10 Though the mountains be shaken
and the hills be removed,
yet My unfailing love for you will not be shaken
nor My covenant of peace be removed,”
says the
Lord, who has compassion on you.

(Isaiah 54:10)

The only way we are removed from this peace is by our own doing– when our faith is weak, when we fear a sinful society seems beyond redemption, when our internal thoughts become ridden with doubt. Through all of this, we limit God, and His peace cannot reach us. The giving end from God is always powerful and strong; the faulty transmission comes at the point of reception– you and me.

 May the God of hope fill you with all joy and peace as you trust in Him,  so that you may overflow with hope by the power of the Holy Spirit. (Romans 15:13)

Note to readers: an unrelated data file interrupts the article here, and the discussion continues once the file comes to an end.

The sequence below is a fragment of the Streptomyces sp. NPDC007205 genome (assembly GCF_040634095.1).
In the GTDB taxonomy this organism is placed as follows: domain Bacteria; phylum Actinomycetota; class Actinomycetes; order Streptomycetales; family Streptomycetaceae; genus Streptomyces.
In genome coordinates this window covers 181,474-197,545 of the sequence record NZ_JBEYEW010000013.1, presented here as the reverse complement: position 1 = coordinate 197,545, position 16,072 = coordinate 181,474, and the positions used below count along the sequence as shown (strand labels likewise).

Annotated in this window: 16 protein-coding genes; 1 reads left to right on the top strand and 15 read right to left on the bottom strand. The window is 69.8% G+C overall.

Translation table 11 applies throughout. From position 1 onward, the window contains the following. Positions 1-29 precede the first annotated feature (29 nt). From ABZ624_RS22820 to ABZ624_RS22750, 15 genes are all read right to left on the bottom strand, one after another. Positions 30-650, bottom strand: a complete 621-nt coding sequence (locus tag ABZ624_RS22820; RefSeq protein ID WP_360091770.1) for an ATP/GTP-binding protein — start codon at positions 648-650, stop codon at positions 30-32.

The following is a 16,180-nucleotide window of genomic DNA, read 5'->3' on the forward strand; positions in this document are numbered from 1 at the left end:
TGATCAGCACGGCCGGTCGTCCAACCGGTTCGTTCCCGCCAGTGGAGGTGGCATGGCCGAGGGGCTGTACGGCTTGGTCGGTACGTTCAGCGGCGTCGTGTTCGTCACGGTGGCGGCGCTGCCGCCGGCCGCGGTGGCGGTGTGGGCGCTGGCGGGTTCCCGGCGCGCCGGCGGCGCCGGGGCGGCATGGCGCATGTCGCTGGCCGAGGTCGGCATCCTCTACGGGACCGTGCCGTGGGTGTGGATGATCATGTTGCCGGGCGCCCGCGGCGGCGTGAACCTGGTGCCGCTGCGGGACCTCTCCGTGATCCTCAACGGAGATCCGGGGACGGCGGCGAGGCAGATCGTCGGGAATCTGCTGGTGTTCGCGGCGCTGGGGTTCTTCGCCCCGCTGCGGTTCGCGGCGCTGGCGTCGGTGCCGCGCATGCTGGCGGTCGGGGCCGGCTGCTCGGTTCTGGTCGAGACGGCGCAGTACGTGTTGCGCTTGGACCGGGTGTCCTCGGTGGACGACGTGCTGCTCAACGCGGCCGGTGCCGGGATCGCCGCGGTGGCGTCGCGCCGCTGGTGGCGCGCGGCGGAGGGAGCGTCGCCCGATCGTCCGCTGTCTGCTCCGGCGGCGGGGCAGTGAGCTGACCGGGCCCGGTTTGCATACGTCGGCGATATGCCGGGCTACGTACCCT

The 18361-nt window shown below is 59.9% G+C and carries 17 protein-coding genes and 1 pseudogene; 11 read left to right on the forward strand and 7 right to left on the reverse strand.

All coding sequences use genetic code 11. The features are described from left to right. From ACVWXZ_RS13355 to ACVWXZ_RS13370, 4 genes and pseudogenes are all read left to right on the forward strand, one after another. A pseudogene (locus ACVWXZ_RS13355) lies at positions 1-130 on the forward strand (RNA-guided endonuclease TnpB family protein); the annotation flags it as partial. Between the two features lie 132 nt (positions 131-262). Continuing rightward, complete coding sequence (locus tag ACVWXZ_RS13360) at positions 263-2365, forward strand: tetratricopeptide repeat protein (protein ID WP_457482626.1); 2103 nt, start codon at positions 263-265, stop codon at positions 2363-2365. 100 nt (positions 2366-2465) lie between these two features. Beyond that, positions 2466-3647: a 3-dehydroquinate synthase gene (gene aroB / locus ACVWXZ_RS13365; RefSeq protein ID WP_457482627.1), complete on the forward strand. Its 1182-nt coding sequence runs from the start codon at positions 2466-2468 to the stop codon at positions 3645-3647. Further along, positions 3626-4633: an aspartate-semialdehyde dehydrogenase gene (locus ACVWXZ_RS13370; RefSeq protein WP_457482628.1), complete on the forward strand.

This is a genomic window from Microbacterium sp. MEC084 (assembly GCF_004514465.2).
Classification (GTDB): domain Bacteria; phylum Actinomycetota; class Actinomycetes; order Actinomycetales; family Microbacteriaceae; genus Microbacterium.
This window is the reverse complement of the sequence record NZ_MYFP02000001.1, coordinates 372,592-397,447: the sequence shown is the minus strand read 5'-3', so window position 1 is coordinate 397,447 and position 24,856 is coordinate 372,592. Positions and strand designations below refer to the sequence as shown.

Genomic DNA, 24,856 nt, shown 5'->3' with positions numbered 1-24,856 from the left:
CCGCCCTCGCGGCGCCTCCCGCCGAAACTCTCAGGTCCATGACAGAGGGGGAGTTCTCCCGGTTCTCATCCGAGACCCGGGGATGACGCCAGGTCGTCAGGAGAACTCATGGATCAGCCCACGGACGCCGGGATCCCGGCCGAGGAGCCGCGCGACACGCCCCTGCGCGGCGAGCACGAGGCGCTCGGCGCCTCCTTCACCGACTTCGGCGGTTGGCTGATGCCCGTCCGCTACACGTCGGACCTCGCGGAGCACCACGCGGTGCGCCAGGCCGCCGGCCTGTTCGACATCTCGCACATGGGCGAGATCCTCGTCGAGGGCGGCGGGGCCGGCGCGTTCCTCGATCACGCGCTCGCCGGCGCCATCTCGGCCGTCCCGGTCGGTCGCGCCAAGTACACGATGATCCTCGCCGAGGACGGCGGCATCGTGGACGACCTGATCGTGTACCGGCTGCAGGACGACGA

¹ “Master, the Tempest is Raging” lyrics by Mary Ann Baker 1874

(Sharon G. Tate blog 04/15/18) Meditations on God’s Word


In Awe of our Awesome God!


Many, LORD my God, are the wonders You have done, the things You planned for us. None can compare with You; were I to speak and tell of Your deeds, they would be too many to declare. (Psalm 40:5)


WONDER: “To be filled with admiration, amazement, or awe; marvel” 1

My three-year-old grandson was tugging on my son’s hand, trying to make him move more quickly around the pond walkway. Suddenly, he stopped, pointed, and loudly exclaimed, “Magic! Magic, Daddy!” We all stopped to look.

Sparkling lights were dancing atop the water from the sun’s reflection and the combined motion of the water with the wind.  Indeed, it did look magical. But the real wonder was not created by sleight of hand through any magic but by God, Who spoke the elements into existence, thus forming the possibility of this scenario of light, water, and wind to create a moment of beauty witnessed first by the innocence of a child. It was the child, imbued with innate wonder, who made the adults stop– and notice the dance.